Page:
I also think we need a pretty heavy discount rate when calculating the number of animals saved, since there's a non-trivial chance that veganism could be widespread in 60 years' time.

Thanks for this! The cost-effectiveness of MSI versus the Humane League in your analysis, when optimizing solely for farmed animals, was a significant update to me.

It's noteworthy that to endorse the argument in your post, one must believe equally strongly that it's wrong to donate to lifesaving charities like AMF. This would be because the effects of both family planning charities and lifesaving charities on farmed animals largely boils down to their effect on human population size.

Finally, there are significant reasons to believe increasing human population size may be good for wild animals, even if it's most likely bad for farmed animals:

  • Human activity has caused a huge decline in wild invertebrate populations. Many EAs argue that these animals live largely net negative lives, so under that view, this would be an incredibly good thing.
  • Brian Tomasik found that one birth in the US prevents ~10 billion insects. Even with an extremely low moral weight for each insect, if insects live significantly net negative lives, this seems likely to dominate the person's effect on farmed animals.

FWIW, I'm not sure about the overall sign of humanity's impact on wild invertebrate populations, and I think neither is Brian Tomasik. Some reasons in favour of little/no clear change or increasing populations instead:

  1. Copepod (zooplankton) populations may increase from ocean warming, due to increased survival, hatching and egg production: "However, the effects of near-future OW (+2 to 4°C) seem mainly positive unless these temperatures exceed a species’ thermal limit." (Hemraj et al, 2021).
  2. Freshwater insect populations may be increasing (Klink et al., 2020).
  3. Trend signs can be sensitive to location, the baseline year and study period (Francois et al., 2022Høye et al., 2020), so longer study periods give more reliable estimates. 10 years is probably generally too short to infer much (without controls, at least).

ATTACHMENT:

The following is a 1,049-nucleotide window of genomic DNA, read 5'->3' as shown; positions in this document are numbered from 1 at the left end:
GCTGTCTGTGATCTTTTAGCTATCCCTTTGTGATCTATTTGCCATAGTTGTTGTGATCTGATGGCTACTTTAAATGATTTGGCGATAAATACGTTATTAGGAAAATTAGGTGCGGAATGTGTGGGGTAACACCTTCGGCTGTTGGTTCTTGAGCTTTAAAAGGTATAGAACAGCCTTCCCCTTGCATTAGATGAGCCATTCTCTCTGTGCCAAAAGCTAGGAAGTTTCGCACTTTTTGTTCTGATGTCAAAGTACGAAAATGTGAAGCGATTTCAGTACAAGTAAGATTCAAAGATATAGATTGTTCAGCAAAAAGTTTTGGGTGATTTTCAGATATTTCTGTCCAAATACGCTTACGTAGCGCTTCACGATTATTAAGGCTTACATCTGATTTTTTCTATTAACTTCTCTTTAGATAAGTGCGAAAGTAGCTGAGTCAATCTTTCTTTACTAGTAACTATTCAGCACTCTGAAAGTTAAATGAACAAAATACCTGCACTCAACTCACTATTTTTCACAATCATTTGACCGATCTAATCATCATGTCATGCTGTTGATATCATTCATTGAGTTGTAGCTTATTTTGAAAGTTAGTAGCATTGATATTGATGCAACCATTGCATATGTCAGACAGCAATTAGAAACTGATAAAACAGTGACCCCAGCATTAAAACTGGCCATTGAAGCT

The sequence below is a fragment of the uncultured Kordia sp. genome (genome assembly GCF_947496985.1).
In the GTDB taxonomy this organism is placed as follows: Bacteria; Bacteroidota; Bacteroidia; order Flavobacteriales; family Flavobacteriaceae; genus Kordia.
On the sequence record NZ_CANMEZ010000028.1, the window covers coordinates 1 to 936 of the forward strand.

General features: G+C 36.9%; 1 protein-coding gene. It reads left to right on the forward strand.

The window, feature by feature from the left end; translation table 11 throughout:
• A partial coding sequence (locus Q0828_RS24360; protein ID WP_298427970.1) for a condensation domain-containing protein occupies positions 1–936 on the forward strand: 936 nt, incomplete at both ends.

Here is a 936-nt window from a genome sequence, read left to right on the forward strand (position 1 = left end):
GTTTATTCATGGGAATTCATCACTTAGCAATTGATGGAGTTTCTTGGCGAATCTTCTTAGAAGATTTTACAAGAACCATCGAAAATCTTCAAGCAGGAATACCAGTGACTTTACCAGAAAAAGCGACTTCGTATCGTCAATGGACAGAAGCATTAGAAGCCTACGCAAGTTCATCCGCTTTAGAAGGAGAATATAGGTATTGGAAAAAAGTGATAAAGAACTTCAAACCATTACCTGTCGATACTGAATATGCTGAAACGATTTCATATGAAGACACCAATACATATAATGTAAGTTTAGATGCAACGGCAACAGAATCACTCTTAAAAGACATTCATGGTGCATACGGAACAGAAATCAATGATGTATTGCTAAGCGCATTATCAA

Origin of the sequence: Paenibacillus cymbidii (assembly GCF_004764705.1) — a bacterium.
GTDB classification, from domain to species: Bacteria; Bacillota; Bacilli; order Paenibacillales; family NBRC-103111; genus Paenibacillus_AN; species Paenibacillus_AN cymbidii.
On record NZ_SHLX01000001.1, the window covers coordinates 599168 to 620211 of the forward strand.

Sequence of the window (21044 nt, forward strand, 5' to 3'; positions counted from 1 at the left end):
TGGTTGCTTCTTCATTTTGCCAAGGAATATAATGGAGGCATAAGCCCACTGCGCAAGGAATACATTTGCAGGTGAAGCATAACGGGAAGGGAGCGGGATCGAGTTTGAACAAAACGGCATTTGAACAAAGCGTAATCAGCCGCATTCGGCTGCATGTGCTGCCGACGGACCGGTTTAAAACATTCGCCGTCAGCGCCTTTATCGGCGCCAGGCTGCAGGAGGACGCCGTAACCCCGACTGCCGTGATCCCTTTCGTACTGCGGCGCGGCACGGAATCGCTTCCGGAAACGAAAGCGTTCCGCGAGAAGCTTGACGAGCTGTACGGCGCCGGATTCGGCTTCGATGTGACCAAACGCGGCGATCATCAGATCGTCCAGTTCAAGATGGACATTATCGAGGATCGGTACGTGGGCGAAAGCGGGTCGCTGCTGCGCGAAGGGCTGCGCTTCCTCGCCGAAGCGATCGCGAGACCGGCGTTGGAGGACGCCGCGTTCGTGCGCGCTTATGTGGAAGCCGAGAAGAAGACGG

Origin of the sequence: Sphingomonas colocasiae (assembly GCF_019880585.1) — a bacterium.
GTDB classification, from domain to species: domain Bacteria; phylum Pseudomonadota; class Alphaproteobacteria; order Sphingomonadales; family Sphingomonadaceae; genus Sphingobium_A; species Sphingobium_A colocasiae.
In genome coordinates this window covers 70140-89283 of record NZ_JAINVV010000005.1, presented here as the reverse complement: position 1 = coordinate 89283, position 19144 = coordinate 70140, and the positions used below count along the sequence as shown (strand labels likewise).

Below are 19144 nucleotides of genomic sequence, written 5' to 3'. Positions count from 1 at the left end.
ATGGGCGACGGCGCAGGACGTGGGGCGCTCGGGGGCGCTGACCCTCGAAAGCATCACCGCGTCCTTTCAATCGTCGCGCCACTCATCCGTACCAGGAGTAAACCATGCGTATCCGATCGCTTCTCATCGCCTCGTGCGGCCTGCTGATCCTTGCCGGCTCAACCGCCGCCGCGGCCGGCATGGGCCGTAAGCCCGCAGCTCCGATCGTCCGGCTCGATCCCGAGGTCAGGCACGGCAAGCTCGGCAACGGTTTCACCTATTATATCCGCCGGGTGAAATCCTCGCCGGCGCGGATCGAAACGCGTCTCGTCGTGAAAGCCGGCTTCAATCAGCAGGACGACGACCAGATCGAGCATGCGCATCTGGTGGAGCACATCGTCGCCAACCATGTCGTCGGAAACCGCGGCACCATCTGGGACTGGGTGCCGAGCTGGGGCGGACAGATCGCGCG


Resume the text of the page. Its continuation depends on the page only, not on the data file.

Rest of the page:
4. Some crops may increase NPP and invertebrate populations (https://reducing-suffering.org/crop-cultivation-and-wild-animals/, https://reducing-suffering.org/vegetarianism-and-wild-animals/#Crop_cultivation), and more humans means more crops.
  5. Crops may increase in NPP over time as we increase productivity or switch to more productive crops, and we may also move away from grazing due to its greater land use.

This runs a bit counter in spirit to some posts or position papers (can’t find it now) arguing that having more children does not have a strong climate cost bc ‘we expect future generations to emit less/solve the problem’. The same sort of argument could be applied to consuming (and torturing) animals. But I’m not sure it’s realistic in either case.

For climate, maybe this Founders Pledge report?

Climate Report Fig3

I think it's true that we should expect welfare improvements, and there's some chance that per capita animal product consumption decreases significantly, but it seems consumption is increasing in developing countries, and I think countries with more limited access to contraceptives or other family planning services as well as higher fertility rates are mostly developing countries.

This was the context, thanks. Agree with you. And I’m intuitively skeptical of the argument in both cases: I suspect meat and animal consumption seems likely to persist for quite some time, as does a high carbon lifestyle. Likely to decrease in high income countries, but maybe to 50% or higher, so adding to population will still be a strong negative through this channel (caveat: this is mostly just my intuition.) The case that ‘future kids will be so much better’ so don’t worry seems a bit wishful thinking and suspicious convergency to me.

I have always been surprised that there is no more interest in donations to charities like MSI from the EA community. You are not only impacting animal welfare, but also environment, pollution, etc, and a lot of future deaths and suffering of children. Plus, MSI also reports saving the lives of 39,500 women, on a total income of 290M pounds, it's 7,342 pounds per life saved, which is not bad at all considering all the additional benefits.

Can I ask why you picked MSI as an example? If I take your argument seriously, is MSI the family planning charity you recommend I donate to?